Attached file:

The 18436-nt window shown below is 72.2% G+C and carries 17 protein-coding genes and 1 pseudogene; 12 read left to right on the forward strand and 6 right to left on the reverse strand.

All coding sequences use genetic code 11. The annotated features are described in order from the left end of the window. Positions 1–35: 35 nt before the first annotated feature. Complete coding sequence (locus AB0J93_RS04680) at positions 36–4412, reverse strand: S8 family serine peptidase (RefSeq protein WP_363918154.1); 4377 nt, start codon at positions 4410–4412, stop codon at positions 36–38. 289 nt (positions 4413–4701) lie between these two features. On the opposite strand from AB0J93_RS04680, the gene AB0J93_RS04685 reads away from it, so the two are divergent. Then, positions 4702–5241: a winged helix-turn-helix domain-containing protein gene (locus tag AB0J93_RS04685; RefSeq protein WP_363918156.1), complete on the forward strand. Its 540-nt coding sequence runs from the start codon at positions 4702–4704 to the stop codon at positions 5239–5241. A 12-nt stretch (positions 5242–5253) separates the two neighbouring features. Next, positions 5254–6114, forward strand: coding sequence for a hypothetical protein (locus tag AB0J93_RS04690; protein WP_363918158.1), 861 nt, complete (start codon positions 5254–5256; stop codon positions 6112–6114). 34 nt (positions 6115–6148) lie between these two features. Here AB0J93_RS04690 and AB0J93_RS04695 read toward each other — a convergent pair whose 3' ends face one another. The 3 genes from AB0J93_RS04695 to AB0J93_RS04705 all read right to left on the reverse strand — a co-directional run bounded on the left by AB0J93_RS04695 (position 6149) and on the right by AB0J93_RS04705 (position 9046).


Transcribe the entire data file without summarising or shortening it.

The 18436-nt window shown below is 72.2% G+C and carries 17 protein-coding genes and 1 pseudogene; 12 read left to right on the forward strand and 6 right to left on the reverse strand.

All coding sequences use genetic code 11. The annotated features are described in order from the left end of the window. Positions 1–35: 35 nt before the first annotated feature. Complete coding sequence (locus AB0J93_RS04680) at positions 36–4412, reverse strand: S8 family serine peptidase (RefSeq protein WP_363918154.1); 4377 nt, start codon at positions 4410–4412, stop codon at positions 36–38. 289 nt (positions 4413–4701) lie between these two features. On the opposite strand from AB0J93_RS04680, the gene AB0J93_RS04685 reads away from it, so the two are divergent. Then, positions 4702–5241: a winged helix-turn-helix domain-containing protein gene (locus tag AB0J93_RS04685; RefSeq protein WP_363918156.1), complete on the forward strand. Its 540-nt coding sequence runs from the start codon at positions 4702–4704 to the stop codon at positions 5239–5241. A 12-nt stretch (positions 5242–5253) separates the two neighbouring features. Next, positions 5254–6114, forward strand: coding sequence for a hypothetical protein (locus tag AB0J93_RS04690; protein WP_363918158.1), 861 nt, complete (start codon positions 5254–5256; stop codon positions 6112–6114). 34 nt (positions 6115–6148) lie between these two features. Here AB0J93_RS04690 and AB0J93_RS04695 read toward each other — a convergent pair whose 3' ends face one another. The 3 genes from AB0J93_RS04695 to AB0J93_RS04705 all read right to left on the reverse strand — a co-directional run bounded on the left by AB0J93_RS04695 (position 6149) and on the right by AB0J93_RS04705 (position 9046).